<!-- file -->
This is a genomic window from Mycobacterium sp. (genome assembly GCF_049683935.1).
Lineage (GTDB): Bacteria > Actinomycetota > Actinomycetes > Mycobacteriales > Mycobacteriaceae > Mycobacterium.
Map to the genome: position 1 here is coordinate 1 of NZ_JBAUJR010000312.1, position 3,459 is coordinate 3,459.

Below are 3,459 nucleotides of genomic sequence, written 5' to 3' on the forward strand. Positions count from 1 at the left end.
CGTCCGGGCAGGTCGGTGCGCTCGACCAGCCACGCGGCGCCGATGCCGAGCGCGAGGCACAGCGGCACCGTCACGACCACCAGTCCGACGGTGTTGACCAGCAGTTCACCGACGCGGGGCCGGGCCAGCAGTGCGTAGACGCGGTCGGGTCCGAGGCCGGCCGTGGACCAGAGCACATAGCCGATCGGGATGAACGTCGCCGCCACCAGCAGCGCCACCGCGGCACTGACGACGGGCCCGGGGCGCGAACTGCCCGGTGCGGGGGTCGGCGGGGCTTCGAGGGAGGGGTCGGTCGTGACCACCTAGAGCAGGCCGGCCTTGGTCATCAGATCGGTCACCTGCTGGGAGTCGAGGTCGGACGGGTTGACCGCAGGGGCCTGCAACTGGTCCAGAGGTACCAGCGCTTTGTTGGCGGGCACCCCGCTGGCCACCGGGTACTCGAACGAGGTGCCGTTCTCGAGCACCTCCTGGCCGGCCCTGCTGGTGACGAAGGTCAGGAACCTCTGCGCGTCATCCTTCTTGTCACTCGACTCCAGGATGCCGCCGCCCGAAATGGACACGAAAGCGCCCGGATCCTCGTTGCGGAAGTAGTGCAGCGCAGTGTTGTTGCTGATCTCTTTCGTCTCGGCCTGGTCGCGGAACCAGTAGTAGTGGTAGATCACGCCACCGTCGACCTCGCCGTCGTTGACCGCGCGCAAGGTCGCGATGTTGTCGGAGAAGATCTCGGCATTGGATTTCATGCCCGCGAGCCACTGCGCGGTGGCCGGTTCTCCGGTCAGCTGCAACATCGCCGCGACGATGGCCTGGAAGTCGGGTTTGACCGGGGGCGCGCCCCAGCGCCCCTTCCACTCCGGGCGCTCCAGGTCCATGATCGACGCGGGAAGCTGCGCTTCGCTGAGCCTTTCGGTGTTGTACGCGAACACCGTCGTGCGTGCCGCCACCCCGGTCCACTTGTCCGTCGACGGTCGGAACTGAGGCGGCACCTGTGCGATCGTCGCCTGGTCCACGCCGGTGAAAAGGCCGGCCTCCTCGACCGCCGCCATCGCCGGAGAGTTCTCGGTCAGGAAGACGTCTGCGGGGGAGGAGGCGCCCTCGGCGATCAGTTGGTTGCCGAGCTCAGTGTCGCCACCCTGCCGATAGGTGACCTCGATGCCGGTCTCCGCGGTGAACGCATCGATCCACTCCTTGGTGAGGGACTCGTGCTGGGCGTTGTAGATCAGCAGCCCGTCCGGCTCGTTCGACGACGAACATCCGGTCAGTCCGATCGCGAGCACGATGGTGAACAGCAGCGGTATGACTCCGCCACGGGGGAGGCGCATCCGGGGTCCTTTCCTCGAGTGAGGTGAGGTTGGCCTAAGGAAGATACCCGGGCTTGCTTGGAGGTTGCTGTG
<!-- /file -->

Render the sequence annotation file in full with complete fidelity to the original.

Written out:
This is a genomic window from Mycobacterium sp. (genome assembly GCF_049683935.1).
Lineage (GTDB): Bacteria > Actinomycetota > Actinomycetes > Mycobacteriales > Mycobacteriaceae > Mycobacterium.
Map to the genome: position 1 here is coordinate 1 of NZ_JBAUJR010000312.1, position 3,459 is coordinate 3,459.

Below are 3,459 nucleotides of genomic sequence, written 5' to 3' on the forward strand. Positions count from 1 at the left end.
CGTCCGGGCAGGTCGGTGCGCTCGACCAGCCACGCGGCGCCGATGCCGAGCGCGAGGCACAGCGGCACCGTCACGACCACCAGTCCGACGGTGTTGACCAGCAGTTCACCGACGCGGGGCCGGGCCAGCAGTGCGTAGACGCGGTCGGGTCCGAGGCCGGCCGTGGACCAGAGCACATAGCCGATCGGGATGAACGTCGCCGCCACCAGCAGCGCCACCGCGGCACTGACGACGGGCCCGGGGCGCGAACTGCCCGGTGCGGGGGTCGGCGGGGCTTCGAGGGAGGGGTCGGTCGTGACCACCTAGAGCAGGCCGGCCTTGGTCATCAGATCGGTCACCTGCTGGGAGTCGAGGTCGGACGGGTTGACCGCAGGGGCCTGCAACTGGTCCAGAGGTACCAGCGCTTTGTTGGCGGGCACCCCGCTGGCCACCGGGTACTCGAACGAGGTGCCGTTCTCGAGCACCTCCTGGCCGGCCCTGCTGGTGACGAAGGTCAGGAACCTCTGCGCGTCATCCTTCTTGTCACTCGACTCCAGGATGCCGCCGCCCGAAATGGACACGAAAGCGCCCGGATCCTCGTTGCGGAAGTAGTGCAGCGCAGTGTTGTTGCTGATCTCTTTCGTCTCGGCCTGGTCGCGGAACCAGTAGTAGTGGTAGATCACGCCACCGTCGACCTCGCCGTCGTTGACCGCGCGCAAGGTCGCGATGTTGTCGGAGAAGATCTCGGCATTGGATTTCATGCCCGCGAGCCACTGCGCGGTGGCCGGTTCTCCGGTCAGCTGCAACATCGCCGCGACGATGGCCTGGAAGTCGGGTTTGACCGGGGGCGCGCCCCAGCGCCCCTTCCACTCCGGGCGCTCCAGGTCCATGATCGACGCGGGAAGCTGCGCTTCGCTGAGCCTTTCGGTGTTGTACGCGAACACCGTCGTGCGTGCCGCCACCCCGGTCCACTTGTCCGTCGACGGTCGGAACTGAGGCGGCACCTGTGCGATCGTCGCCTGGTCCACGCCGGTGAAAAGGCCGGCCTCCTCGACCGCCGCCATCGCCGGAGAGTTCTCGGTCAGGAAGACGTCTGCGGGGGAGGAGGCGCCCTCGGCGATCAGTTGGTTGCCGAGCTCAGTGTCGCCACCCTGCCGATAGGTGACCTCGATGCCGGTCTCCGCGGTGAACGCATCGATCCACTCCTTGGTGAGGGACTCGTGCTGGGCGTTGTAGATCAGCAGCCCGTCCGGCTCGTTCGACGACGAACATCCGGTCAGTCCGATCGCGAGCACGATGGTGAACAGCAGCGGTATGACTCCGCCACGGGGGAGGCGCATCCGGGGTCCTTTCCTCGAGTGAGGTGAGGTTGGCCTAAGGAAGATACCCGGGCTTGCTTGGAGGTTGCTGTG